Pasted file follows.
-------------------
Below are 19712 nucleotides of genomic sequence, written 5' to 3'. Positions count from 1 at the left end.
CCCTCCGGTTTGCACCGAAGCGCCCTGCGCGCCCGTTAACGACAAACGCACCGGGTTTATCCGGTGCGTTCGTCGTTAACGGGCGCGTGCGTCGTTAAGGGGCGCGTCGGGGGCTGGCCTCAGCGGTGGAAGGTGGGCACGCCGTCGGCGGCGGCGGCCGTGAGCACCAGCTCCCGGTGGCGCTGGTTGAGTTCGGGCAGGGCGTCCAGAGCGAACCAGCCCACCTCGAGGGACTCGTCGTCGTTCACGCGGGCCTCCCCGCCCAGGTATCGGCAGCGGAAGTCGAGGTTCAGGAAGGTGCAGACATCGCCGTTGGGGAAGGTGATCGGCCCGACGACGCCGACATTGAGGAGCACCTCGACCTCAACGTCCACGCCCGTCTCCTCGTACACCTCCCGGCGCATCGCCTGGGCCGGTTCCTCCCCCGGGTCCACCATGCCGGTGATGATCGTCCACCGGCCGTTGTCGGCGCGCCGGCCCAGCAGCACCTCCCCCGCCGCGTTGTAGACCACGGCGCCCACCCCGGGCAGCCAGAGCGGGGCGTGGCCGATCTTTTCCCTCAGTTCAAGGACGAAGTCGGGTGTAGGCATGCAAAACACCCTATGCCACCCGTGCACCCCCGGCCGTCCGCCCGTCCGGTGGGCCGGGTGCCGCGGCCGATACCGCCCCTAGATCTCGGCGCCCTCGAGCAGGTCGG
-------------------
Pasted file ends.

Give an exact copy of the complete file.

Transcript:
Below are 19712 nucleotides of genomic sequence, written 5' to 3'. Positions count from 1 at the left end.
CCCTCCGGTTTGCACCGAAGCGCCCTGCGCGCCCGTTAACGACAAACGCACCGGGTTTATCCGGTGCGTTCGTCGTTAACGGGCGCGTGCGTCGTTAAGGGGCGCGTCGGGGGCTGGCCTCAGCGGTGGAAGGTGGGCACGCCGTCGGCGGCGGCGGCCGTGAGCACCAGCTCCCGGTGGCGCTGGTTGAGTTCGGGCAGGGCGTCCAGAGCGAACCAGCCCACCTCGAGGGACTCGTCGTCGTTCACGCGGGCCTCCCCGCCCAGGTATCGGCAGCGGAAGTCGAGGTTCAGGAAGGTGCAGACATCGCCGTTGGGGAAGGTGATCGGCCCGACGACGCCGACATTGAGGAGCACCTCGACCTCAACGTCCACGCCCGTCTCCTCGTACACCTCCCGGCGCATCGCCTGGGCCGGTTCCTCCCCCGGGTCCACCATGCCGGTGATGATCGTCCACCGGCCGTTGTCGGCGCGCCGGCCCAGCAGCACCTCCCCCGCCGCGTTGTAGACCACGGCGCCCACCCCGGGCAGCCAGAGCGGGGCGTGGCCGATCTTTTCCCTCAGTTCAAGGACGAAGTCGGGTGTAGGCATGCAAAACACCCTATGCCACCCGTGCACCCCCGGCCGTCCGCCCGTCCGGTGGGCCGGGTGCCGCGGCCGATACCGCCCCTAGATCTCGGCGCCCTCGAGCAGGTCGG